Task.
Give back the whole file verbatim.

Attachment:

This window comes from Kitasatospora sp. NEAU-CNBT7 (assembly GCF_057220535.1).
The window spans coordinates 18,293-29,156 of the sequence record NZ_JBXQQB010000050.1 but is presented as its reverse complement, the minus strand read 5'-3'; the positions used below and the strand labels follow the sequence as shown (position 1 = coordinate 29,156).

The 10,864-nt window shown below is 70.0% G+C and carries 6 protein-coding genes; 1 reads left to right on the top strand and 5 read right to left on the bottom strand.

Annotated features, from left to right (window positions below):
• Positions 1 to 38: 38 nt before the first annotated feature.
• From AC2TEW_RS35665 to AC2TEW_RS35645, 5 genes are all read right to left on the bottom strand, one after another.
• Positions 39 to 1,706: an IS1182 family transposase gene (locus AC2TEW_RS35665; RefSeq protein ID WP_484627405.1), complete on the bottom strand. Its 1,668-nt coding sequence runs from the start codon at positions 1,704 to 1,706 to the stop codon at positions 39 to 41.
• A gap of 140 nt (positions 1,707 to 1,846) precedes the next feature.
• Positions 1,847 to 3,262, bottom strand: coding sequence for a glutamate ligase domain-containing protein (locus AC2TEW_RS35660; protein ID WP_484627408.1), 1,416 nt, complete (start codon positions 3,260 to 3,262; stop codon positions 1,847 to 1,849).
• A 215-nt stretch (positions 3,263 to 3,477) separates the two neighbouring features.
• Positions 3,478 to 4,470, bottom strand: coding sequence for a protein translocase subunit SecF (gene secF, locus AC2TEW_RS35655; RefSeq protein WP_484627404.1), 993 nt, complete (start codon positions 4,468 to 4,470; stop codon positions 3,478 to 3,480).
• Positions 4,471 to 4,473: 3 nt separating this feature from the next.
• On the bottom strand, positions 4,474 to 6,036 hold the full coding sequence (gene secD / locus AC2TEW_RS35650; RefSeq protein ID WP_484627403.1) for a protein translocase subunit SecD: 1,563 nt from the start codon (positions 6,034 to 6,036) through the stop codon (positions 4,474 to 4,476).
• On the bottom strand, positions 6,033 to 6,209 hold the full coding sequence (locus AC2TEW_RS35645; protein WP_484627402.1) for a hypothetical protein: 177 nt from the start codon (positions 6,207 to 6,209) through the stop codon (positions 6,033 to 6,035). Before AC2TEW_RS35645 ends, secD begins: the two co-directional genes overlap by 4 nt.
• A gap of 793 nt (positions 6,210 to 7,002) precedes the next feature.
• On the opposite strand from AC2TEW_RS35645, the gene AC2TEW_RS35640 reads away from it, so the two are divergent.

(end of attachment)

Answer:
This window comes from Kitasatospora sp. NEAU-CNBT7 (assembly GCF_057220535.1).
The window spans coordinates 18,293-29,156 of the sequence record NZ_JBXQQB010000050.1 but is presented as its reverse complement, the minus strand read 5'-3'; the positions used below and the strand labels follow the sequence as shown (position 1 = coordinate 29,156).

The 10,864-nt window shown below is 70.0% G+C and carries 6 protein-coding genes; 1 reads left to right on the top strand and 5 read right to left on the bottom strand.

Annotated features, from left to right (window positions below):
• Positions 1 to 38: 38 nt before the first annotated feature.
• From AC2TEW_RS35665 to AC2TEW_RS35645, 5 genes are all read right to left on the bottom strand, one after another.
• Positions 39 to 1,706: an IS1182 family transposase gene (locus AC2TEW_RS35665; RefSeq protein ID WP_484627405.1), complete on the bottom strand. Its 1,668-nt coding sequence runs from the start codon at positions 1,704 to 1,706 to the stop codon at positions 39 to 41.
• A gap of 140 nt (positions 1,707 to 1,846) precedes the next feature.
• Positions 1,847 to 3,262, bottom strand: coding sequence for a glutamate ligase domain-containing protein (locus AC2TEW_RS35660; protein ID WP_484627408.1), 1,416 nt, complete (start codon positions 3,260 to 3,262; stop codon positions 1,847 to 1,849).
• A 215-nt stretch (positions 3,263 to 3,477) separates the two neighbouring features.
• Positions 3,478 to 4,470, bottom strand: coding sequence for a protein translocase subunit SecF (gene secF, locus AC2TEW_RS35655; RefSeq protein WP_484627404.1), 993 nt, complete (start codon positions 4,468 to 4,470; stop codon positions 3,478 to 3,480).
• Positions 4,471 to 4,473: 3 nt separating this feature from the next.
• On the bottom strand, positions 4,474 to 6,036 hold the full coding sequence (gene secD / locus AC2TEW_RS35650; RefSeq protein ID WP_484627403.1) for a protein translocase subunit SecD: 1,563 nt from the start codon (positions 6,034 to 6,036) through the stop codon (positions 4,474 to 4,476).
• On the bottom strand, positions 6,033 to 6,209 hold the full coding sequence (locus AC2TEW_RS35645; protein WP_484627402.1) for a hypothetical protein: 177 nt from the start codon (positions 6,207 to 6,209) through the stop codon (positions 6,033 to 6,035). Before AC2TEW_RS35645 ends, secD begins: the two co-directional genes overlap by 4 nt.
• A gap of 793 nt (positions 6,210 to 7,002) precedes the next feature.
• On the opposite strand from AC2TEW_RS35645, the gene AC2TEW_RS35640 reads away from it, so the two are divergent.